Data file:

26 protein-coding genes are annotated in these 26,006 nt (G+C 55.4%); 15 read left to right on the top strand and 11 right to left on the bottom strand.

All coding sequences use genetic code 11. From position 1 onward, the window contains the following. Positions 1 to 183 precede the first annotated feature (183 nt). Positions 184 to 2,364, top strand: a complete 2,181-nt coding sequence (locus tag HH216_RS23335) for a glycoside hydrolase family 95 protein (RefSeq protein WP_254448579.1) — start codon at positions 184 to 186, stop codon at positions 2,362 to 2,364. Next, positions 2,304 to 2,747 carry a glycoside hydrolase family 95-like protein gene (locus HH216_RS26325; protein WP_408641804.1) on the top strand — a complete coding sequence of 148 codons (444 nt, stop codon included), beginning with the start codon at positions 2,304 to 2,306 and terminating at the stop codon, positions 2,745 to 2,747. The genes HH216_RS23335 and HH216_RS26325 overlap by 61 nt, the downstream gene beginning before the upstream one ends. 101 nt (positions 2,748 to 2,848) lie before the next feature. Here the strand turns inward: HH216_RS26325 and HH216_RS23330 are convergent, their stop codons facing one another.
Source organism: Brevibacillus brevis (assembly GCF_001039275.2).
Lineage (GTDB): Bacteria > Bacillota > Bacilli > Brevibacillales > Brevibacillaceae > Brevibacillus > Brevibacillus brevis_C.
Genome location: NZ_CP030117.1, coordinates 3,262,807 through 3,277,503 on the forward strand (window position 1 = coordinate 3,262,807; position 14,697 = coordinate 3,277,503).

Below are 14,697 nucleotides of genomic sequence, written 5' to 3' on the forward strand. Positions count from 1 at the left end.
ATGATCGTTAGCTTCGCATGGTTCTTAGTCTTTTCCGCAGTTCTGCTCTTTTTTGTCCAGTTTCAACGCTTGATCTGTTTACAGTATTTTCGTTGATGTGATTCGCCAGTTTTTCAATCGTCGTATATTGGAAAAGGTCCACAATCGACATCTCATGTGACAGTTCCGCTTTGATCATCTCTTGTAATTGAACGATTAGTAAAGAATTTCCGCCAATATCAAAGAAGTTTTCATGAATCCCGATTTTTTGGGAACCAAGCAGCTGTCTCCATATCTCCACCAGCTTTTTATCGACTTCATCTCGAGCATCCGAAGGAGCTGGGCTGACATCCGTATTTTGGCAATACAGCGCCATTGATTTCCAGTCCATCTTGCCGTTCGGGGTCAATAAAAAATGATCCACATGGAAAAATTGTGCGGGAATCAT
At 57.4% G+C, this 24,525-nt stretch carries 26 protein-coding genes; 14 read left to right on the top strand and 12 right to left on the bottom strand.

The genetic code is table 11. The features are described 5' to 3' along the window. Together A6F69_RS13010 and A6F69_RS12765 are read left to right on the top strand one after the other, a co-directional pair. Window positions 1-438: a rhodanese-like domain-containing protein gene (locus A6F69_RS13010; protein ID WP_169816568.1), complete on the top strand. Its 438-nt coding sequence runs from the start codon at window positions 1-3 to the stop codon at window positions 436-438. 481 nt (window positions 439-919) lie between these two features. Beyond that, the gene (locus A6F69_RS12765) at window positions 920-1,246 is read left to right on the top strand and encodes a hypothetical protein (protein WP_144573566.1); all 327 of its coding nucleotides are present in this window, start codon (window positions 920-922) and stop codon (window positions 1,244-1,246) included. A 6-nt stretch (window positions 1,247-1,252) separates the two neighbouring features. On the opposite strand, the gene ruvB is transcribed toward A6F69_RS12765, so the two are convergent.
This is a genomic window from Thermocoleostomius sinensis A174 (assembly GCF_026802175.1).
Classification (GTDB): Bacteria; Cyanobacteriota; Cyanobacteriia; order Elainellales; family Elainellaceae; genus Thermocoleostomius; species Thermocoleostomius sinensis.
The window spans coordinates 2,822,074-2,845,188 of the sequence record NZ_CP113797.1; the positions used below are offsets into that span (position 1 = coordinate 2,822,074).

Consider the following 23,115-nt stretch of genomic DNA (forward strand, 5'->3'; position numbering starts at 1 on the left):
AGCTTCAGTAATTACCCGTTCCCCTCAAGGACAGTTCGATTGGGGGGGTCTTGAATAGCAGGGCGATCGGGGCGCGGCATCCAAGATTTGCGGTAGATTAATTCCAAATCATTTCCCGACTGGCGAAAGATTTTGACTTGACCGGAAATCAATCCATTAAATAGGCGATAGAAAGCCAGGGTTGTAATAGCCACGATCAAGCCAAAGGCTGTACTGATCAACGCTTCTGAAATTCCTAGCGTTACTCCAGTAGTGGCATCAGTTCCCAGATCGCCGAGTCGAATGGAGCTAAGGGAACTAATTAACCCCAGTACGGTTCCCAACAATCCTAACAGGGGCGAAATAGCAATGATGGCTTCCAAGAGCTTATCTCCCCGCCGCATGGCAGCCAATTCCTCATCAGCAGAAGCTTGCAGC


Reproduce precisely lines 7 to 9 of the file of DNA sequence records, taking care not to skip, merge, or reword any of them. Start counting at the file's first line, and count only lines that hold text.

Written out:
ATGATCGTTAGCTTCGCATGGTTCTTAGTCTTTTCCGCAGTTCTGCTCTTTTTTGTCCAGTTTCAACGCTTGATCTGTTTACAGTATTTTCGTTGATGTGATTCGCCAGTTTTTCAATCGTCGTATATTGGAAAAGGTCCACAATCGACATCTCATGTGACAGTTCCGCTTTGATCATCTCTTGTAATTGAACGATTAGTAAAGAATTTCCGCCAATATCAAAGAAGTTTTCATGAATCCCGATTTTTTGGGAACCAAGCAGCTGTCTCCATATCTCCACCAGCTTTTTATCGACTTCATCTCGAGCATCCGAAGGAGCTGGGCTGACATCCGTATTTTGGCAATACAGCGCCATTGATTTCCAGTCCATCTTGCCGTTCGGGGTCAATAAAAAATGATCCACATGGAAAAATTGTGCGGGAATCAT
At 57.4% G+C, this 24,525-nt stretch carries 26 protein-coding genes; 14 read left to right on the top strand and 12 right to left on the bottom strand.

The genetic code is table 11. The features are described 5' to 3' along the window. Together A6F69_RS13010 and A6F69_RS12765 are read left to right on the top strand one after the other, a co-directional pair. Window positions 1-438: a rhodanese-like domain-containing protein gene (locus A6F69_RS13010; protein ID WP_169816568.1), complete on the top strand. Its 438-nt coding sequence runs from the start codon at window positions 1-3 to the stop codon at window positions 436-438. 481 nt (window positions 439-919) lie between these two features. Beyond that, the gene (locus A6F69_RS12765) at window positions 920-1,246 is read left to right on the top strand and encodes a hypothetical protein (protein WP_144573566.1); all 327 of its coding nucleotides are present in this window, start codon (window positions 920-922) and stop codon (window positions 1,244-1,246) included. A 6-nt stretch (window positions 1,247-1,252) separates the two neighbouring features. On the opposite strand, the gene ruvB is transcribed toward A6F69_RS12765, so the two are convergent.